Saturday, May 14, 2011

Paralyzed rugby player's brilliant surgeon: "90% is in your head"

Taieri teenager Austen Haig remains positive, despite a serious spinal injury suffered in a club rugby match last month.

Haig (19) injured his spine while playing hooker for the Taieri Colts side at Peter Johnstone Park on April 16, and is now in Burwood Hospital, in Christchurch.

His prognosis is not clear yet, and his mother Helen says it could be six to eight weeks before the exact damage, and whether he can walk again, are known.

But good news had come over the past couple of days.

"Yesterday [Sunday] he managed to move his right foot, just wiggled it a bit. Then today they managed to get him out of bed and into a wheelchair for half an hour and that will be gradually increased this week," she said from Christchurch.

Haig, an accounting and chemistry student at the University of Otago, injured his back five minutes into the game, when he was hit at a breakdown.

An ambulance was called and Mrs Haig, who was not initially at the game, also came racing to see what had happened.

"It looked pretty awful. His body was lying there and his legs were all skewed off to the side."

Haig was taken to Dunedin Hospital where it was discovered he had dislocated his C6 vertebrae and his spinal cord had been crushed.

Through the use of weights on a halo brace, the dislocated vertebrae was put back in place at Dunedin Hospital. He was flown to Christchurch Hospital the next day, where his C5 and C6 vertebrae were fused together.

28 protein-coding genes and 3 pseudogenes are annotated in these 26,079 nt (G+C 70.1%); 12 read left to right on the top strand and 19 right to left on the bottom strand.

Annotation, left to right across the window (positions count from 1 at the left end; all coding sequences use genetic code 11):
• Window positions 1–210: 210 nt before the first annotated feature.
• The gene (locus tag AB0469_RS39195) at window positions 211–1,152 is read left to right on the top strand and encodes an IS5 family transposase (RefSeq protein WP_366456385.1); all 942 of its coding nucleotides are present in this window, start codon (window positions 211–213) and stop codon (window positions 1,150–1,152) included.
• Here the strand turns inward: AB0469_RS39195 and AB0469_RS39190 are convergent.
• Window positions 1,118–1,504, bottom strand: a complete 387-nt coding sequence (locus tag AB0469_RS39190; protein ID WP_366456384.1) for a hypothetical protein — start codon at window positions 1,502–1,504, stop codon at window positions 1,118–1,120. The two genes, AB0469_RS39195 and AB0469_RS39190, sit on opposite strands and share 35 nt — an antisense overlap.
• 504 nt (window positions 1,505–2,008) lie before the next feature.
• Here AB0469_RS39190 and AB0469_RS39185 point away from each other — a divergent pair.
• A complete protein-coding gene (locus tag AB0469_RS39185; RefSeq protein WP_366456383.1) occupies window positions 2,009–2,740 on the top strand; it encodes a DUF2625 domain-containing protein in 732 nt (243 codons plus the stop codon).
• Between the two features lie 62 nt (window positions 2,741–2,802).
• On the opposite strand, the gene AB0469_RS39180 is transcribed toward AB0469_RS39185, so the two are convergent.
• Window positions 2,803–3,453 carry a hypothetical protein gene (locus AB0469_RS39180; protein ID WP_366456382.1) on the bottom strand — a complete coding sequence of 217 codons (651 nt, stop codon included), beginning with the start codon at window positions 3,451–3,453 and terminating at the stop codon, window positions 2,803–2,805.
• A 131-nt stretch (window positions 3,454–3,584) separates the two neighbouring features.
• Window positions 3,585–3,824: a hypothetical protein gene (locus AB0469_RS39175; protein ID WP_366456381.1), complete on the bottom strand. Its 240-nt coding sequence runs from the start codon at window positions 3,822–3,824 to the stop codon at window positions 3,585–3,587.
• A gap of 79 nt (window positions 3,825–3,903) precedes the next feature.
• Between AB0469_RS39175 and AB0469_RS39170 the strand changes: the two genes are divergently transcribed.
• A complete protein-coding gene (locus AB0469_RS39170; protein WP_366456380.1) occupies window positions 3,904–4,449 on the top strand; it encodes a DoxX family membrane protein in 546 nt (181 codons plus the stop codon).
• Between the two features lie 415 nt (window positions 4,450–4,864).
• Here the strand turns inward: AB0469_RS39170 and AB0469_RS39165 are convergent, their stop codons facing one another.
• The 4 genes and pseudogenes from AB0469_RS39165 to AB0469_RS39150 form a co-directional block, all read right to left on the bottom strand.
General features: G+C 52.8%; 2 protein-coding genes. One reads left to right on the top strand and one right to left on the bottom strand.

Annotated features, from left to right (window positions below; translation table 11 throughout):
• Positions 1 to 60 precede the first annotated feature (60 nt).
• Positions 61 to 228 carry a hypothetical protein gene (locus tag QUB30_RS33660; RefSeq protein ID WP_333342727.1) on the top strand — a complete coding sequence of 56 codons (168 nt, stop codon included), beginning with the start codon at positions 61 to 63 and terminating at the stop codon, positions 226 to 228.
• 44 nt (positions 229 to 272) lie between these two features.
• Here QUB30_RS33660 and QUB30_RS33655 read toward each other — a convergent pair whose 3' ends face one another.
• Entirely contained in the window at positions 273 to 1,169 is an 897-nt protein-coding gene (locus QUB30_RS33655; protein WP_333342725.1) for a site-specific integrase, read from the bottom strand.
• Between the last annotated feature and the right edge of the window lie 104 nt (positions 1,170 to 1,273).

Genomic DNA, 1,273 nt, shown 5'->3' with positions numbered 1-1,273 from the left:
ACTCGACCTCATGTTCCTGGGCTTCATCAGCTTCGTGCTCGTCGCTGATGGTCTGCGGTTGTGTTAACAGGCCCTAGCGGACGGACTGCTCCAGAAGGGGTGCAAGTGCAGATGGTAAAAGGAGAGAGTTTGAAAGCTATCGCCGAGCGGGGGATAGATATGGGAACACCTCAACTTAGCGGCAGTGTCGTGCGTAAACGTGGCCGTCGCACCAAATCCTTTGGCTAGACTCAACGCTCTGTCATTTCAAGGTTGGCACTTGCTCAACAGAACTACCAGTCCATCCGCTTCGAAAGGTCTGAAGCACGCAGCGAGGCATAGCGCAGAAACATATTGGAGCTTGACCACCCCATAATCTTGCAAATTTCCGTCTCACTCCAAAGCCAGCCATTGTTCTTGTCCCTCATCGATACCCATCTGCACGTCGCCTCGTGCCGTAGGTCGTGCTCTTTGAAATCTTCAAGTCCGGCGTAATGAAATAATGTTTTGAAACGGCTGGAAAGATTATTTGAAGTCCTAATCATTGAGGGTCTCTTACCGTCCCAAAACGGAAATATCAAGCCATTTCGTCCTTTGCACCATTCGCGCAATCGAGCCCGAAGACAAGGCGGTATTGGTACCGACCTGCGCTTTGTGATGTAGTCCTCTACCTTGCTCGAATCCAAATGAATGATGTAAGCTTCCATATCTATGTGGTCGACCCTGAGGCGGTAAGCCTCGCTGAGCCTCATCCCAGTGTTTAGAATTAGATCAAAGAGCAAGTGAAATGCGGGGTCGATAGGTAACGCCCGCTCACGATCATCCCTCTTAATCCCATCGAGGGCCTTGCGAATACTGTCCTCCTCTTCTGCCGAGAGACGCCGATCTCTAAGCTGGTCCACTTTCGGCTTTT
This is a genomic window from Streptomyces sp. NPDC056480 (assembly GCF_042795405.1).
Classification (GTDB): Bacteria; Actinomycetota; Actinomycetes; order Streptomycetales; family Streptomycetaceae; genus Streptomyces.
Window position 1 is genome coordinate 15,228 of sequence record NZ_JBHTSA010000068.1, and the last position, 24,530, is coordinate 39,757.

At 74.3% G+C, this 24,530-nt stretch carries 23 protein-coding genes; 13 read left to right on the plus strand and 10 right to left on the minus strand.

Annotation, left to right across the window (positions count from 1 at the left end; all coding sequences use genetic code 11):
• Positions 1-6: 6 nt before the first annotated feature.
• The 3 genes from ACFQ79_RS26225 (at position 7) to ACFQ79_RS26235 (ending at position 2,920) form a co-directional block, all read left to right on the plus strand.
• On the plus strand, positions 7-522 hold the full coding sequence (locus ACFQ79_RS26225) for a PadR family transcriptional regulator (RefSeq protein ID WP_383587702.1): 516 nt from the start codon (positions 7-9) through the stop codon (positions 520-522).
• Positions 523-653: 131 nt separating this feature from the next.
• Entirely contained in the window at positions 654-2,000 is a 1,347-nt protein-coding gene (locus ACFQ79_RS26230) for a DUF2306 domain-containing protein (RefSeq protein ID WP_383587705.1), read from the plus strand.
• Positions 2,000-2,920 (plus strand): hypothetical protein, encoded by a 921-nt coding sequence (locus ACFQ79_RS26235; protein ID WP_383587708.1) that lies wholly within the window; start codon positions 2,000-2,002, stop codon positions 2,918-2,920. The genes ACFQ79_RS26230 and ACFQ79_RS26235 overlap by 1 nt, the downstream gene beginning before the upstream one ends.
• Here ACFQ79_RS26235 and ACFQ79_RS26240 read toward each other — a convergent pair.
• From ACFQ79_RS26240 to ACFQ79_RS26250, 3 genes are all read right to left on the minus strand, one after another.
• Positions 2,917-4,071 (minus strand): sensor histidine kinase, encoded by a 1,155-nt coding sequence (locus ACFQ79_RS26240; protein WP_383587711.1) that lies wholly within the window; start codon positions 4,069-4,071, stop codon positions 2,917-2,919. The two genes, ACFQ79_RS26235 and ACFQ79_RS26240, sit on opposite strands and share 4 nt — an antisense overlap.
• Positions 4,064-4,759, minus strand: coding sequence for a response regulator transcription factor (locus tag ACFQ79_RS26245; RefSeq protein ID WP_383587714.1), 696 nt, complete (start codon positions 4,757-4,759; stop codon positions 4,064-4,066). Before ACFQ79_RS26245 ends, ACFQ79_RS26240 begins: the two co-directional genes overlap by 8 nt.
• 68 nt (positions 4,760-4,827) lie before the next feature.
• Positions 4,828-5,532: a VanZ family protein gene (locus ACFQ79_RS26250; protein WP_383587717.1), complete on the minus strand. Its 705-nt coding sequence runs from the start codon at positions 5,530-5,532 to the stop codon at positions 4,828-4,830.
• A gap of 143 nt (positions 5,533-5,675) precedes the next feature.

It would take another few weeks before the swelling of hids spinal cord came down, and there could be a clear prognosis.

"We're just at the waiting stage at the moment but the good thing is the spinal cord is still intact."

At the moment, he was a tetraplegic but Helen Haig said her son's attitude had been amazing and he kept everyone thinking positively.

"He mentioned to me how he is keeping everyone together. His attitude is just great, just thinking totally positive. There is none of that 'poor me' sort of stuff.

"He's telling me we can get through this. When he had the first operation the surgeon said that 90% of the recovery is in your head and he has remembered that."


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